The creator of the Form 700, used to show economic interests of elected officials, Linda Cassady of the Fair Political Practices Commission of California, described when officials have to file the form: When they assume office, annually and when they leave office. It allows the public to see where the elected official’s outside income is coming from and any potential conflict of interest.
Cassady was shown multiple Form 700s — and Form 721s and 730s, the Form 700’s predecessor — filed by Nutting over the years. She was shown an amendment filed on April 4, 2013. The amendment was for a Form 700 filed three years previously. It was for Prop. 40 grant money.
George Turnboo, Nutting’s opponent in the supervisor race in 2012, said he saw Nutting at Tea Party meetings during the time. The two would hold debates. He testified that he never heard Nutting tell the public that he was receiving taxpayer money to improve his land, but Nutting told Turnboo in private. Turnboo said Nutting “didn’t want it to get out” during the campaign. It was, Turnboo said, a heated discussion at a Republican Central Committee meeting.
The supervisor who beat Nutting in the two elections previous, Helen Baumann, testified next. She told co-prosecutor Pete Williams of the state Attorney General’s Office that she had no idea Nutting was using taxpayer money for his land. Had she known, she would have used it during the campaign. Baumann, a vineyard owner, had not applied for Prop. 40 money herself, she said as, “It is a conflict of interest, in my opinion.”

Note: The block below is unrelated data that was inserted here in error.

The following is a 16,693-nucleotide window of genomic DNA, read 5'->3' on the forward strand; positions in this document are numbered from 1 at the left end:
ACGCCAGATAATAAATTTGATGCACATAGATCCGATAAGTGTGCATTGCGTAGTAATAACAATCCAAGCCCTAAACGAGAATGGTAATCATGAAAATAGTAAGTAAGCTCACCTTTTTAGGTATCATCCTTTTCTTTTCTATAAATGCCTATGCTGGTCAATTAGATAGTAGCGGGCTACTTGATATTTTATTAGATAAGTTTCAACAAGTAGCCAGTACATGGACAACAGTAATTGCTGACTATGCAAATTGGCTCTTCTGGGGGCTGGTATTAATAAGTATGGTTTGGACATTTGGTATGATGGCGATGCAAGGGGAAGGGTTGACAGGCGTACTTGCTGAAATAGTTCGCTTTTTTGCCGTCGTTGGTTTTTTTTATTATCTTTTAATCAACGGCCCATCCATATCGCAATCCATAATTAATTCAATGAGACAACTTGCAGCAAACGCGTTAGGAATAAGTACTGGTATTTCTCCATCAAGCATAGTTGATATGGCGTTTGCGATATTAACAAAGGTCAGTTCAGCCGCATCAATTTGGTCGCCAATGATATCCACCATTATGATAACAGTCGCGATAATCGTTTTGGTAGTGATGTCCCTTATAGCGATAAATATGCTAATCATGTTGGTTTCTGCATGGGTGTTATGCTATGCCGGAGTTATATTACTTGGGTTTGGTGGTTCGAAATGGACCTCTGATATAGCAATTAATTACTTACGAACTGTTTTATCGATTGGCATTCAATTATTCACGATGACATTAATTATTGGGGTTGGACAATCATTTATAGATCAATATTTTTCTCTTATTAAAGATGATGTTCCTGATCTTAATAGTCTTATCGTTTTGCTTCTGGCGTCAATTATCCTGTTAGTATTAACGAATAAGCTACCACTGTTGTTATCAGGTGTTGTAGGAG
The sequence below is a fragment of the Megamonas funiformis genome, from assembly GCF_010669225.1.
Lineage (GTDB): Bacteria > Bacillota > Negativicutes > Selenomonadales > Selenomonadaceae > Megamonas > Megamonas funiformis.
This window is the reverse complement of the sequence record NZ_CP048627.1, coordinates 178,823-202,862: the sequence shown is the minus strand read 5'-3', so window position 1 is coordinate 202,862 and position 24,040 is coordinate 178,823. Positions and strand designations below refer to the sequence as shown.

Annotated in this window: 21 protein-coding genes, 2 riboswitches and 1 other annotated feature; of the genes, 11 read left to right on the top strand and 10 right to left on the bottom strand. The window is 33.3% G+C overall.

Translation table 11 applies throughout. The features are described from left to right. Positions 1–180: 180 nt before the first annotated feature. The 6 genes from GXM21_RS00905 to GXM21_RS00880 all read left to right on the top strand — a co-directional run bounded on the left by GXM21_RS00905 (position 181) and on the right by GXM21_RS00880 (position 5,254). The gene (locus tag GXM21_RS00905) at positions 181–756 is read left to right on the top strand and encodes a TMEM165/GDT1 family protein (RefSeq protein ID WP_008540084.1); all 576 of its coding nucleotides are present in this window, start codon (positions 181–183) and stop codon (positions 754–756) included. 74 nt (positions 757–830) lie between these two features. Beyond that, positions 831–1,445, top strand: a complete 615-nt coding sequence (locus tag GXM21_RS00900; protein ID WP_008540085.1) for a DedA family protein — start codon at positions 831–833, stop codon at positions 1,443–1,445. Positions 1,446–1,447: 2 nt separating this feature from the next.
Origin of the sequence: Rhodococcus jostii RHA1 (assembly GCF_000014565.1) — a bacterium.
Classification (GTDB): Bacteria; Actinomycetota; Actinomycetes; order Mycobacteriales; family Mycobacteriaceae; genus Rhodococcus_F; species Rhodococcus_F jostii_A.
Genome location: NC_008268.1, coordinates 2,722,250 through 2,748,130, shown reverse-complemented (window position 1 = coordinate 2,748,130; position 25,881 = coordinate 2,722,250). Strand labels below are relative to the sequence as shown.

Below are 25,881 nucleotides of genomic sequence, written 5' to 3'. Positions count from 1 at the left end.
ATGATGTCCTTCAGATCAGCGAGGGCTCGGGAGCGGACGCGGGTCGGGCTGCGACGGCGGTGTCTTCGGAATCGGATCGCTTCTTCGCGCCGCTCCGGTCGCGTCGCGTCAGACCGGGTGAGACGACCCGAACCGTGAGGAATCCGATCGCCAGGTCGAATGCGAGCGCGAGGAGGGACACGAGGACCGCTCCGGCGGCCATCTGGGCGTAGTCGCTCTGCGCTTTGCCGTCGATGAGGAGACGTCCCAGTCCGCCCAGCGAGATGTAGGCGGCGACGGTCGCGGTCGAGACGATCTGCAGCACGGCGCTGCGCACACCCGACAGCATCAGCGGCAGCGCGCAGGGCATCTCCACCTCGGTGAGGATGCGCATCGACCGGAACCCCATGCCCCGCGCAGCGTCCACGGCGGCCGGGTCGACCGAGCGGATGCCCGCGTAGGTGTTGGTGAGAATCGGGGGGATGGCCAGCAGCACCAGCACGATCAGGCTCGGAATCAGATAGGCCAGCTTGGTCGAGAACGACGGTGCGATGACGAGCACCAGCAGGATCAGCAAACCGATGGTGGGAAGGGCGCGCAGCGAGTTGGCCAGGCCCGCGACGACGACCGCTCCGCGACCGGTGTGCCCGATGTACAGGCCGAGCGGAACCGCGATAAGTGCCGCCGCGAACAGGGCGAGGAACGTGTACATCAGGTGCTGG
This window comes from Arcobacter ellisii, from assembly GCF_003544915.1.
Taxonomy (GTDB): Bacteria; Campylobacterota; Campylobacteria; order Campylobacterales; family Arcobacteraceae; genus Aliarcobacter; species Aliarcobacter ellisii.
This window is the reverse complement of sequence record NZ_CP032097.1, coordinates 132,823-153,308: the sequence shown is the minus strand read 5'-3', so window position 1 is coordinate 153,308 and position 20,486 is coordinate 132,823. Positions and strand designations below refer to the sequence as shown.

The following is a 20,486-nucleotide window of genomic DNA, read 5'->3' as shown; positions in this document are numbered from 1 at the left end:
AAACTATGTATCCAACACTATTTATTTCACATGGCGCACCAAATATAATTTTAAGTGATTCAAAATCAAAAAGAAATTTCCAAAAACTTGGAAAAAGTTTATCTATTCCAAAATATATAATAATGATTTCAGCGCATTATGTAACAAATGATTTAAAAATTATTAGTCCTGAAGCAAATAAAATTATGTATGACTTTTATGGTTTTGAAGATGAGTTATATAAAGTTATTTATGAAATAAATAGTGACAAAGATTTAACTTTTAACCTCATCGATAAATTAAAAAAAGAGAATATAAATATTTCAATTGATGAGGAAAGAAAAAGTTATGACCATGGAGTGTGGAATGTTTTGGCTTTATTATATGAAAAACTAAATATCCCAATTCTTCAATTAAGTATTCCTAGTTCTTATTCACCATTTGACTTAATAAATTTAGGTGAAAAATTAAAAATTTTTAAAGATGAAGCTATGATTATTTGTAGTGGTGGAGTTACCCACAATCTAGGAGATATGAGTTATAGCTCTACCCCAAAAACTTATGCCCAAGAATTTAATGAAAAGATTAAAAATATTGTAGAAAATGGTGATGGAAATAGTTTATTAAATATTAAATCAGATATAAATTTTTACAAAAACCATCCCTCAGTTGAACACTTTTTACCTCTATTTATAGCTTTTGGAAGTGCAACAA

Weiner’s questioning focused on whether Baumann had seen Nutting’s 700 Forms. She had not, but believed people on her campaign had. He also focused on whether Baumann had voted on anything that would improve her vineyard, which she denied. There had been a heated discussion between Baumann and Nutting on whether there was a conflict of interest concerning the vineyard.
Switching to direct questioning, Weiner asked about the consent calendar. Baumann said it was not unusual for a supervisor to take an item off the consent calendar — which essentially approves a batch of items, such as contracts being renewed — and budget items were typically not on the consent calendar during her time in office. However, it depended on the year, as sometimes they were.
Al Hubbard and Carlan Meyer’s testimonies closed out the day. Both previous members of the Sierra Coordinated Resource Management Council, the joint powers association that cuts the reimbursement checks for the region for Prop. 40 grants, both had signed the checks in the past. Both also noted that the El Dorado Resource Conservation District, part of SCRMC had a base funding, voted on by the Board of Supervisors. Hubbard joked that a major part of his compensation for being part of EDRCD was a sandwich during a lunch with the Board of Supervisors to “brag” about what the RCD had accomplished so the Board of Supervisors would continue the funding. Meyer testified it was similar with the Georgetown Divide RCD.
Hubbard and later Meyer served as the chairman for SCRMC. Both cut checks, and both said that Cal Fire could not demand the checks be signed. No special favors were granted for Nutting.
The trial ended for the day. It will continue on Tuesday at 10 a.m. in Department 2.
Contact Cole Mayer at 530-344-5068 or [email protected] Follow @CMayerMtDemo.